Can ASOS plc Regain Its Past Highs?

ASOSShares in online fashion darling ASOS (LSE: ASC) soared as high as £71.95 at the end of February, but a series of profit warnings has seen the price crash all the way down to £19.56 today — that’s a 73% loss in less than seven months!

I’ve opined previously that the slump was inevitable — but the question now is whether ASOS shares can regain the heady heights of early 2014.

I reckon it’s a big No — at least not any time soon.

Growth paused

ASOS has been valued as a big growth stock, but has had to seriously downgrade its expectations for the current year. It now looks like we’re on for a fall in earnings per share (EPS) this year of around 19%, followed by a flat 2015. If you’re looking for a textbook example of the kind of thing that bursts a growth bubble, you’ve got it right there.

Even after the share price crunch, ASOS shares are still on a forward P/E of 49!

Will ASOS get back to growth after a period of price-wars and technology investment? It surely will. But the 30% to 40% per year and more that the company has been enjoying is surely at an end.

What would it take to get ASOS’s forward P/E of 49 down to something more realistic?

Seven years?

While it remains a growth share, ASOS should be on a higher P/E than the market average of around 14 — and even if it’s worth a P/E of around, say, 30 or so over the next couple of years, that must come down as markets become more mature and growth slows. So in the medium term, let’s put a rational P/E on ASOS of 25, purely for the sake of my “What if?” guesswork.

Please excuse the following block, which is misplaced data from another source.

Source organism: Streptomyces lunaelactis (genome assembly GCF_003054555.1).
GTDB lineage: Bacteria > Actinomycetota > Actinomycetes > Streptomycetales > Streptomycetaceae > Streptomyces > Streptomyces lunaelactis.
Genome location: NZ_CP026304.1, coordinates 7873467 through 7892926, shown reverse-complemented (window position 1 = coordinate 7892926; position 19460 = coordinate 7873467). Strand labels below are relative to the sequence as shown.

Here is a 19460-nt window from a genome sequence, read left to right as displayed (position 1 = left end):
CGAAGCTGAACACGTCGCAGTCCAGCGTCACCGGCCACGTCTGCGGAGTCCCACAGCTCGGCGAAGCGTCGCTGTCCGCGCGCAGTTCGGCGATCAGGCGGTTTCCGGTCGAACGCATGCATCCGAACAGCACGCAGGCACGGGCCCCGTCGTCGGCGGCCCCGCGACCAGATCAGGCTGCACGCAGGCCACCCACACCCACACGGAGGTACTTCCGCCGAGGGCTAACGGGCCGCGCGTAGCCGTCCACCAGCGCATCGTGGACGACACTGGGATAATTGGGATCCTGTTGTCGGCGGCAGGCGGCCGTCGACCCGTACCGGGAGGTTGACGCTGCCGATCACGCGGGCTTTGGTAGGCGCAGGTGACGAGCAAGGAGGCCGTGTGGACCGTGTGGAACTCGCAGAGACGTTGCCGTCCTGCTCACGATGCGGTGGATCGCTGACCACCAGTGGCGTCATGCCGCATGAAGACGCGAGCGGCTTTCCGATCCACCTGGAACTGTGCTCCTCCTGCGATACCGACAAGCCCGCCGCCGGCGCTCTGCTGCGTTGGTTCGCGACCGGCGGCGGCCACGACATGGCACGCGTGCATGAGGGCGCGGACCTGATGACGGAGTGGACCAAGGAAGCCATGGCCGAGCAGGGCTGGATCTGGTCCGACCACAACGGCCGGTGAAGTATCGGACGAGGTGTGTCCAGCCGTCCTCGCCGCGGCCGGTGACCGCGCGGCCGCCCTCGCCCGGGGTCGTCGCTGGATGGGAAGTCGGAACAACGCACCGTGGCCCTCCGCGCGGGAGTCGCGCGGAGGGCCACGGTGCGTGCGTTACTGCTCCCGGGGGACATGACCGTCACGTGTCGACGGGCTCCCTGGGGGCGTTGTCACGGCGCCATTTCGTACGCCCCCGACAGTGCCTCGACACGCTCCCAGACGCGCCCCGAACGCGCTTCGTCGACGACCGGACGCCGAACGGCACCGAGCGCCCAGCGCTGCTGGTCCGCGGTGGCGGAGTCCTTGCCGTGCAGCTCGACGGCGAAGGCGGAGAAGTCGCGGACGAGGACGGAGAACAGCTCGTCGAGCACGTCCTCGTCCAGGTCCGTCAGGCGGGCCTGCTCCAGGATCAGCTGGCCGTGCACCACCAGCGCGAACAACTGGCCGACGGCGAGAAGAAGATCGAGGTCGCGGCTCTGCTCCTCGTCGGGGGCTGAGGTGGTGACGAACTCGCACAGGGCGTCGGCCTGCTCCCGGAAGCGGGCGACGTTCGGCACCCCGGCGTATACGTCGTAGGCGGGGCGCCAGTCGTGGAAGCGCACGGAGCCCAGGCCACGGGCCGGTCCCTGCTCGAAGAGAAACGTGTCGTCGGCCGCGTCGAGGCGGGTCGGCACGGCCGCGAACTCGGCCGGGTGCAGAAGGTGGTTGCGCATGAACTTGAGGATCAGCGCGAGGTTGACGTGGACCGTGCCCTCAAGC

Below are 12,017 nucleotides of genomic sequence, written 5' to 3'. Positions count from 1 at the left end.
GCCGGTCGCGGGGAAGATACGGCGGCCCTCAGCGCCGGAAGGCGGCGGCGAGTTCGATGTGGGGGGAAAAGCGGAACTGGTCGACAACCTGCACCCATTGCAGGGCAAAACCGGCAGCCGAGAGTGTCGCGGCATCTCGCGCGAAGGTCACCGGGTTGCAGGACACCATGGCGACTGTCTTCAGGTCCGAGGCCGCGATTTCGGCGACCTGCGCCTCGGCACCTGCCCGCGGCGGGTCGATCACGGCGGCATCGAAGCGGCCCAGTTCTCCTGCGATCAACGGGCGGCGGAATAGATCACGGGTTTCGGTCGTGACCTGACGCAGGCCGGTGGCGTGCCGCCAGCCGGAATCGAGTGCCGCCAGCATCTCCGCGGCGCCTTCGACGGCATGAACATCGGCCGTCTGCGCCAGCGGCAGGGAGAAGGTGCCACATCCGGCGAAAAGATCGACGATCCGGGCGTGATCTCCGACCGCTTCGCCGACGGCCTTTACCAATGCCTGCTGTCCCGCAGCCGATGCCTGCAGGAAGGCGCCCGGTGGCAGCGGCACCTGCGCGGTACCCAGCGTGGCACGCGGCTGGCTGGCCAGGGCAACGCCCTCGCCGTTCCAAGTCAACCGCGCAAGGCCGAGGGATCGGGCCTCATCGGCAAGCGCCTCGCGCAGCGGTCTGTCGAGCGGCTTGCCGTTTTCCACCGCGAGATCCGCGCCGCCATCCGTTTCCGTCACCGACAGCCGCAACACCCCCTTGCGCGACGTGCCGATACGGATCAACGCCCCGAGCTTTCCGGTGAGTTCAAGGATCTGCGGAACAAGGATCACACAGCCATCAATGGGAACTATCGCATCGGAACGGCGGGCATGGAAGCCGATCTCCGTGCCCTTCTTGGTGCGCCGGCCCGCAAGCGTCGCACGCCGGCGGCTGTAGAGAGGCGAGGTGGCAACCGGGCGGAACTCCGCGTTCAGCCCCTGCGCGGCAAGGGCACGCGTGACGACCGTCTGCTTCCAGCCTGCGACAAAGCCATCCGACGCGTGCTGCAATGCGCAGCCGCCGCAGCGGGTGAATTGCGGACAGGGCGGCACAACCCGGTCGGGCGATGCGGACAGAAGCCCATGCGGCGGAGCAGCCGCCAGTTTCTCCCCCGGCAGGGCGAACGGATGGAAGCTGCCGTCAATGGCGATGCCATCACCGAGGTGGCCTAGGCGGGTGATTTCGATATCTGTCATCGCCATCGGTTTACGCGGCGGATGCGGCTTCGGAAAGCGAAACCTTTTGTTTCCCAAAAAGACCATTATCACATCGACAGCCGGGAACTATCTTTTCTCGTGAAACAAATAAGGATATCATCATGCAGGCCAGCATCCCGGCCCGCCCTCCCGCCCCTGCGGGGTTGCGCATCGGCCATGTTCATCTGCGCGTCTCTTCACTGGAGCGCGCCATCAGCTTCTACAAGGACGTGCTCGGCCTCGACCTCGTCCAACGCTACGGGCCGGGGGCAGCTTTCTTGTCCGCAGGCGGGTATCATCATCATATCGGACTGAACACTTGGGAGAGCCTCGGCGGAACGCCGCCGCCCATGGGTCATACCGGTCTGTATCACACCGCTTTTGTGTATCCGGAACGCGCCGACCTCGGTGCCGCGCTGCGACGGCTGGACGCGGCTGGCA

Should ASOS manage annual growth of 20% starting in 2016, which I think would be optimistic over the long term, it would take until 2019 to get its P/E down under 25 — and a five-year-out P/E of 25 sounds a bit stretching to me.

And if ASOS only managed to average 10% EPS growth per year, the P/E would not drop below 25 until 2022 — with no share price growth for seven years!

Back to £72?

But this is all based on the current share price, so what would be needed to get it back up to February’s peak of £71.95? Well, even if ASOS can manage a steady 20% growth per year over the longer term, on the same P/E basis we won’t see £70 per share being justified until 2026!

And how long at 10% per year before we’d see a £70 share price on the same criteria? Wait for it… not until 2036!

And don’t forget, at the end of it all, the shares would still be priced on a growth-rated P/E of 25.

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Alan Oscroft has no position in any shares mentioned. The Motley Fool UK owns shares in ASOS. We Fools don't all hold the same opinions, but we all believe that considering a diverse range of insights makes us better investors.